As cool as cats are, they sometimes lose that cool when they are due for a veterinary visit.
Whether it’s general jitters, strange smells and sounds, weird people picking them up or something you can’t put your finger on, some cats just can’t handle the whole experience.
If your cat freaks out at the sight of the vet clinic, try using these tips to make the trip easier.
1. Start at Home
Chasing a cat around the house and grabbing him from under the bed, getting scratched and stuffing him into a frightening carrier? You’ve already lost the battle, my friend — because it should not be a battle.
Help the kitty with a friendly carrier with multiple openings that comforts him. Put treats and food in the open carrier for a whole week leading up to the vet visit. Use these tactics for any car trip or whenever the cat carrier is used.
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2. Pick a Friendly Cat Vet
Cat-only practices are great — their comfortable and quiet waiting rooms are pretty helpful. If your vet hospital is small and doesn’t have a separate cat waiting area, ask to be put into an exam room or a quiet space as soon as you come in.
If you must wait for your appointment, your cat may be happier with you in the car. Ask the staff to fetch you when they are ready for your visit.
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3. Cat Treats and Toys
Put your cat’s favorite treats and toys in the carrier at home well before you visit the vet. A vet who is sensitive to cat behavior will also have treats of different types in the exam room.
This is one time when we can spoil your kitty with feline junk food.
4. Friendly Surfaces and Blankies
A cat-sensitive vet will not place your cat on a scary steel surface. If the vet isn’t so understanding, ask for a soft blanket or towel.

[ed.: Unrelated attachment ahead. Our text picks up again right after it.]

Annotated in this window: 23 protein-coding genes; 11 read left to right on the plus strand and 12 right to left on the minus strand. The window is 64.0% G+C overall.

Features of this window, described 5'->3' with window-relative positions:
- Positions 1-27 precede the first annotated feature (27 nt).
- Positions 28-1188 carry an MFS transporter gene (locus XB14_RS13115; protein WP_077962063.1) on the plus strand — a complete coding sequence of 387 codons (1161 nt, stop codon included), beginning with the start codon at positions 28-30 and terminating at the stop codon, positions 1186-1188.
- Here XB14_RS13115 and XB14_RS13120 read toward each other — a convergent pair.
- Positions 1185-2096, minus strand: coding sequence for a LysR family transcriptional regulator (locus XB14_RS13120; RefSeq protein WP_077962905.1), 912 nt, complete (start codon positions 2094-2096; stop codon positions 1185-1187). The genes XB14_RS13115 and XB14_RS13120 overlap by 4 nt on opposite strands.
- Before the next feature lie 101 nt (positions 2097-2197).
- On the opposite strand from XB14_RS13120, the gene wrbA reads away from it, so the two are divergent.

Another tactic is to leave the frightened cat in her carrier. I have done entire exams with the cat remaining in the carrier as long as it has a top opening.
Veterinarians sometimes use synthetic pheromones, such as Feliway (affiliate link), to improve relaxation in cats during the visit. Available as diffusers, sprays for surfaces, carriers, blankets and more, these can also be used at home.
6. Medications and Supplements
Some cats may never have a happy vet visit. Therefore, medications must be dispensed by your veterinarian and taken before the vet visit.
Over-the-counter supplements such as Zylkene, Solliquin and others may help the anxious cat.
7. Is a Nail Trim Really a Priority?
Many people ask us to trim their cats’ nails, often because they cannot do it at home. In a fearful or aggressive cat, a nail trim can be the most offensive part of a veterinary exam.
Often, an anxious cat is ramping up during the visit — no matter how sensitive the veterinary staff is to the anxiety and fear. So I prefer to have the cat come in later with drugs or supplements on board and have the techs gently wrap the kitty in a blanket and get the nails done.
Yikes…this cat is simply not having it:
8. Is a Multiple-Cat Visit a Good Idea?
Many people have more than one cat, and a multiple-cat visit may be easier on the person bringing the cats in. Often, this is great for easygoing cats as well.
But for the cat who hates the vet or doesn’t get along with his buddy, even at home, the multiple-cat visit can be stressful. They may hear their housemate screaming in the other carrier, adding to the stress.
A multiple-cat visit also takes longer. In some cases, it’s better to do separate visits.
9. Speak Up If You’re Unhappy
There are all kinds of vets, veterinary technicians and cats. If you don’t like how your cat is being handled or your cat is more upset than normal, speak up — a good practice will be sensitive to your needs.
What if your cat is normally fine at the vet, but there was a dog howling in the back? Or it was thundering on the ride? Or a new smell set her off? Or she just didn’t like the technician or the vet? You have the right to say your cat is acting stranger than usual. Again, good vets will listen.
In any of the situations I mentioned above, try to work with your Mr. Wild at home before any vet visit. It can help a lot.
This pet health content was written by a veterinarian, Dr. Debora Lichtenberg, VMD. It was last reviewed Aug. 10, 2016.